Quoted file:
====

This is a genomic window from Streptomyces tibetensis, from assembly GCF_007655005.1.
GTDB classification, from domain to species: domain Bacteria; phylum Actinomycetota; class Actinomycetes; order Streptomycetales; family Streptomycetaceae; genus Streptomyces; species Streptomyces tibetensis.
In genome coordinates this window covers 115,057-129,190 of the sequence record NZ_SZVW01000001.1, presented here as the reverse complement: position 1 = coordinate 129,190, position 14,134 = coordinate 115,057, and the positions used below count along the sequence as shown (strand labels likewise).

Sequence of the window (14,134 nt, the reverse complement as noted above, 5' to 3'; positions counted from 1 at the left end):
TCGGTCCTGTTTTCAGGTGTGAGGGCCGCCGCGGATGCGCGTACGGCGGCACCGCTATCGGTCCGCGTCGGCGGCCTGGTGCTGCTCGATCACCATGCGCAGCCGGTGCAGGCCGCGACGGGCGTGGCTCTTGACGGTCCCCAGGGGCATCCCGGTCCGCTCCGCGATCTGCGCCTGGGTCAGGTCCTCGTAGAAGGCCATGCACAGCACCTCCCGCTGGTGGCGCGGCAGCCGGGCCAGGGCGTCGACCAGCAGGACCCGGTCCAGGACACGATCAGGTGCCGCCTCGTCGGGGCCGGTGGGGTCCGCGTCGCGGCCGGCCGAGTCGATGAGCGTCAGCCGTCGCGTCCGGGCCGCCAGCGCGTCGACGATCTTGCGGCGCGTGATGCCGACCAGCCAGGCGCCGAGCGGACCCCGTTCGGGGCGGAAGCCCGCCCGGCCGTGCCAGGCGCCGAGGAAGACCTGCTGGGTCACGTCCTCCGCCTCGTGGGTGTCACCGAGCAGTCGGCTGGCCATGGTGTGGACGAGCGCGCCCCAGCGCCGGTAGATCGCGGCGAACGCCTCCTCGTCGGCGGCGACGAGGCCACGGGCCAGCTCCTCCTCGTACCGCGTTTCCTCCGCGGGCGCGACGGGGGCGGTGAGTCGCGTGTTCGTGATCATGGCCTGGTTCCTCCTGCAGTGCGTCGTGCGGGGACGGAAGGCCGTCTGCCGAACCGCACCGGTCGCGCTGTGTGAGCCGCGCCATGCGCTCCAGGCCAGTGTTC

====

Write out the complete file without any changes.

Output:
This is a genomic window from Streptomyces tibetensis, from assembly GCF_007655005.1.
GTDB classification, from domain to species: domain Bacteria; phylum Actinomycetota; class Actinomycetes; order Streptomycetales; family Streptomycetaceae; genus Streptomyces; species Streptomyces tibetensis.
In genome coordinates this window covers 115,057-129,190 of the sequence record NZ_SZVW01000001.1, presented here as the reverse complement: position 1 = coordinate 129,190, position 14,134 = coordinate 115,057, and the positions used below count along the sequence as shown (strand labels likewise).

Sequence of the window (14,134 nt, the reverse complement as noted above, 5' to 3'; positions counted from 1 at the left end):
TCGGTCCTGTTTTCAGGTGTGAGGGCCGCCGCGGATGCGCGTACGGCGGCACCGCTATCGGTCCGCGTCGGCGGCCTGGTGCTGCTCGATCACCATGCGCAGCCGGTGCAGGCCGCGACGGGCGTGGCTCTTGACGGTCCCCAGGGGCATCCCGGTCCGCTCCGCGATCTGCGCCTGGGTCAGGTCCTCGTAGAAGGCCATGCACAGCACCTCCCGCTGGTGGCGCGGCAGCCGGGCCAGGGCGTCGACCAGCAGGACCCGGTCCAGGACACGATCAGGTGCCGCCTCGTCGGGGCCGGTGGGGTCCGCGTCGCGGCCGGCCGAGTCGATGAGCGTCAGCCGTCGCGTCCGGGCCGCCAGCGCGTCGACGATCTTGCGGCGCGTGATGCCGACCAGCCAGGCGCCGAGCGGACCCCGTTCGGGGCGGAAGCCCGCCCGGCCGTGCCAGGCGCCGAGGAAGACCTGCTGGGTCACGTCCTCCGCCTCGTGGGTGTCACCGAGCAGTCGGCTGGCCATGGTGTGGACGAGCGCGCCCCAGCGCCGGTAGATCGCGGCGAACGCCTCCTCGTCGGCGGCGACGAGGCCACGGGCCAGCTCCTCCTCGTACCGCGTTTCCTCCGCGGGCGCGACGGGGGCGGTGAGTCGCGTGTTCGTGATCATGGCCTGGTTCCTCCTGCAGTGCGTCGTGCGGGGACGGAAGGCCGTCTGCCGAACCGCACCGGTCGCGCTGTGTGAGCCGCGCCATGCGCTCCAGGCCAGTGTTC